With confinement centres sprouting out like mushrooms after the rain, expectant mothers are spoilt for choice when it comes to selecting which confinement centre to go to for their postnatal care.


    You probably have been gathering information on confinement centres with the hope to make an informed decision, and you are likely feeling overwhelmed by this task on hand. Hey, we get that, and we’ve got you! Take a deep, deep breath as you calm down and mentally take a step back; let us help you with your assessment and guide you along on some pertinent points that you may or may not be aware of.


    Commercial confinement centres are mostly legal entities with approved business licences in order for them to open for business.


    First and foremost, you probably realised by now that there are generally two categories of confinement centres in Malaysia, i.e. the residential and the commercial confinement centres. As the name implies, a residential confinement centre is one which is situated at a residential housing area while a commercial confinement centre is being operated at a business commercial area. There are quite a few differences where these two categories are concerned, some of which may not be as obvious as we thought they should be.


    1) Legality


    It is of paramount importance that you ensure the confinement centre you are considering is a legal entity. While there are currently no specific laws governing confinement centres, it is safe to say that commercial confinement centres are mostly legal business entities with approved business licences.


    The same legality cannot be said for residential confinement centres, however. What most of us are likely unaware of is the fact that residential houses are legally meant for residential purposes only. Residential properties that have received approval from the local council to operate a business are rare to find. Any residential property that receives this approval will also see an increase in the valuation of the property.


    Food for thought: would you entrust the care of your newborn and yourself during your most vulnerable period in the hands of those who are not on the right side of the law? No matter how good a residential home is reputed to be, do not miss out this important point in your assessment, for you certainly do not want to waste precious time during your confinement period being entangled in the consequences of such unpleasant legal matters.


    2) Conducive environment


    A residential confinement centre is one which is situated at a residential housing area while a commercial confinement centre is being operated at a business commercial area.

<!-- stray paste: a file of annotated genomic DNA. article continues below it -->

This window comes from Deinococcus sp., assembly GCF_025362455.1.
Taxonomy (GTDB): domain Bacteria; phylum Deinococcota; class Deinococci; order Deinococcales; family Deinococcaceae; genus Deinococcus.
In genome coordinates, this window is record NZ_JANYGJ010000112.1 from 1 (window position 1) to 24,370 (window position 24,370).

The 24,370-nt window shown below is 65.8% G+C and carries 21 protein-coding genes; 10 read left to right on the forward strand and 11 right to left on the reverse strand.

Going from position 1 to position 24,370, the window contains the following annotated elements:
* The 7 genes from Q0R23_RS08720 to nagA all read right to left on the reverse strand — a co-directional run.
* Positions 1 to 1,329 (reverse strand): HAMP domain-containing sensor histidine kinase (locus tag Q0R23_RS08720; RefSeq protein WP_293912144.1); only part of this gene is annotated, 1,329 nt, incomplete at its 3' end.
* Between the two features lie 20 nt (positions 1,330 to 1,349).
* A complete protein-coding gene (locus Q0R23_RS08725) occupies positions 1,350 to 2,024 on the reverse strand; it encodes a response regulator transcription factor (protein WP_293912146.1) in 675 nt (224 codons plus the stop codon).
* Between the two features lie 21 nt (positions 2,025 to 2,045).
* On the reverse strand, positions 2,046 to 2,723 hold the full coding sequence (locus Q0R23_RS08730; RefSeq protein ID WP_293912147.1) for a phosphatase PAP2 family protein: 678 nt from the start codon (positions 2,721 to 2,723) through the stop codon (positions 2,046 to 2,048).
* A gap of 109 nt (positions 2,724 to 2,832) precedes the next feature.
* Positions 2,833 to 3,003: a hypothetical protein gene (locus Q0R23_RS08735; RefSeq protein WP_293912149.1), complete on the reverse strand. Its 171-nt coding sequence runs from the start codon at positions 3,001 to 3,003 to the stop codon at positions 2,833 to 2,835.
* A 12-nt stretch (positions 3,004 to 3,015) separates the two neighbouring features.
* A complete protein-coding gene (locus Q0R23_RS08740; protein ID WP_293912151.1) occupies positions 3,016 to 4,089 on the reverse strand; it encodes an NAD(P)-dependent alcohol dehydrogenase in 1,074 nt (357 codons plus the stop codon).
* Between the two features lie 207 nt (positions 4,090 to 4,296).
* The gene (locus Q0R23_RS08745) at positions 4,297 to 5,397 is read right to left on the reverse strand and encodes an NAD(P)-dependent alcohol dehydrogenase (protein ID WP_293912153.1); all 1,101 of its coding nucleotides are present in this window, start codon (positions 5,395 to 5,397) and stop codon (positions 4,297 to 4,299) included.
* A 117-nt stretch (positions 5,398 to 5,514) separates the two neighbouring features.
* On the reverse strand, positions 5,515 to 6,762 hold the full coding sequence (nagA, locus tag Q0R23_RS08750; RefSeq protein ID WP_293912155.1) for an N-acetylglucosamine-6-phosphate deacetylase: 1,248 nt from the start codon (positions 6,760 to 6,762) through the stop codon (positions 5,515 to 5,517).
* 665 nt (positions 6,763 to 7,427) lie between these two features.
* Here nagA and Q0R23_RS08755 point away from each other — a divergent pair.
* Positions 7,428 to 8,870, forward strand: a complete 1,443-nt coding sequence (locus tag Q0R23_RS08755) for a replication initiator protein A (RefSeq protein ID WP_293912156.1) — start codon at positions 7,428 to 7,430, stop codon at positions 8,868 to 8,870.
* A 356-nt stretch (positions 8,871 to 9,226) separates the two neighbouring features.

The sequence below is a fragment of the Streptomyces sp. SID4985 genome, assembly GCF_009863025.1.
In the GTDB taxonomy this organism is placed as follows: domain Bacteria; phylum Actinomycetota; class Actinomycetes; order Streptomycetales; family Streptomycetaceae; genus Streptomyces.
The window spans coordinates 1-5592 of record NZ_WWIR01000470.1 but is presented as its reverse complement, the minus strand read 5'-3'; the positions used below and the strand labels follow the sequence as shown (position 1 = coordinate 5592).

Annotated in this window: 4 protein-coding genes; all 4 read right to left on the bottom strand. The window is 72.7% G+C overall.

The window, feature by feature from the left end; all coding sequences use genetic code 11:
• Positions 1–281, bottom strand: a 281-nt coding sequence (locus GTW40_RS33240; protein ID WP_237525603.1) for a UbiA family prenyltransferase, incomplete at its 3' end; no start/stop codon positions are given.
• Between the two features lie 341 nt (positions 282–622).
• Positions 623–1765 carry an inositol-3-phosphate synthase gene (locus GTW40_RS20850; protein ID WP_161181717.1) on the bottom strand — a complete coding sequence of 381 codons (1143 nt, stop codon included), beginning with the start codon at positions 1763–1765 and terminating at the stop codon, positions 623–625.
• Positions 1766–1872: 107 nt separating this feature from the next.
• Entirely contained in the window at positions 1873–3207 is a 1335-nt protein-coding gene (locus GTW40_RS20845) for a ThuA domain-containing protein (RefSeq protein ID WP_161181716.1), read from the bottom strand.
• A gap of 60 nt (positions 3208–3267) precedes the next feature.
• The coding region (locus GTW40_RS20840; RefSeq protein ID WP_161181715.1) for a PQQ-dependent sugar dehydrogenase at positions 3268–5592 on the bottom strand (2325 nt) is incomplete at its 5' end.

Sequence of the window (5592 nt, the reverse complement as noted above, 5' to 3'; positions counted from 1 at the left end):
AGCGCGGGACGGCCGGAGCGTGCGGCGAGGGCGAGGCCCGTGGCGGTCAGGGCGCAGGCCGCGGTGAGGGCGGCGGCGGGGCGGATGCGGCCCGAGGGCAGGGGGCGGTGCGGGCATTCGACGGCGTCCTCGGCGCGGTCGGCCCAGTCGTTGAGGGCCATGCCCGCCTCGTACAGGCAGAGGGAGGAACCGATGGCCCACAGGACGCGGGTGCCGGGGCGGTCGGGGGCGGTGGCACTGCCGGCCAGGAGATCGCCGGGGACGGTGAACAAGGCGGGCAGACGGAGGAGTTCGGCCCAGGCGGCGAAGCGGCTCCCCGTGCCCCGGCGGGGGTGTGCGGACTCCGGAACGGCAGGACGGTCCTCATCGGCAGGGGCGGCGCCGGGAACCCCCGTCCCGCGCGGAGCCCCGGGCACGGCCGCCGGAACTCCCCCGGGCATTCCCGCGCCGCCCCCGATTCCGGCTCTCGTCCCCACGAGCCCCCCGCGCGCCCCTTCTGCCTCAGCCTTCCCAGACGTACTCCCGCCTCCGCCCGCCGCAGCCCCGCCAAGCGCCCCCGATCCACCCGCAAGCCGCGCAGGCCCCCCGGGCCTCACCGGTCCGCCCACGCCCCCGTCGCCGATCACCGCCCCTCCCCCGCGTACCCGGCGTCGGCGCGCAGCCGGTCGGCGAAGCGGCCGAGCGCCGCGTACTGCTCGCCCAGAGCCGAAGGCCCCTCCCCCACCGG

A conducive environment is crucial to ensure new mothers are comfortable and able to get the rest they require in order to recuperate from their birthing ordeal. The environment of a residential confinement centre is subjected to its neighbourhood: -


    ● Is it situated in a quiet and relaxed neighbourhood?

    ● Is there noise, water, or air pollution factors that will make the confinement period unpleasant?

     Are there parking issues which may cause a tiff with other neighbours?


    Food for thought: Are the neighbours aware and agreeable to this residential unit being a confinement centre? If the neighbours are not agreeable to the confinement centre being in operation and there is already an existing tiff, you certainly do not want to be caught in a situation where the local authority comes calling while you are undergoing your confinement period there.


    A residential home being used for commercial or business purposes is actually illegal.


    A commercial confinement centre, on the other hand, may be attached to hotels, shopping malls and shop lots as it is not subjected to its neighbour’s approval to operate. It can operate as a business entity adhering to the rules and regulations set out by the local authority. Some confinement centres are operated in a building that are standalone, away from the hustle bustle of busy commercial offices and shopping hubs. This means that there is no sharing of public facilities such as lifts and staircases with other businesses, thus ensuring privacy and minimising unnecessary health risks. Oh, and there usually is ample parking bays to boot too!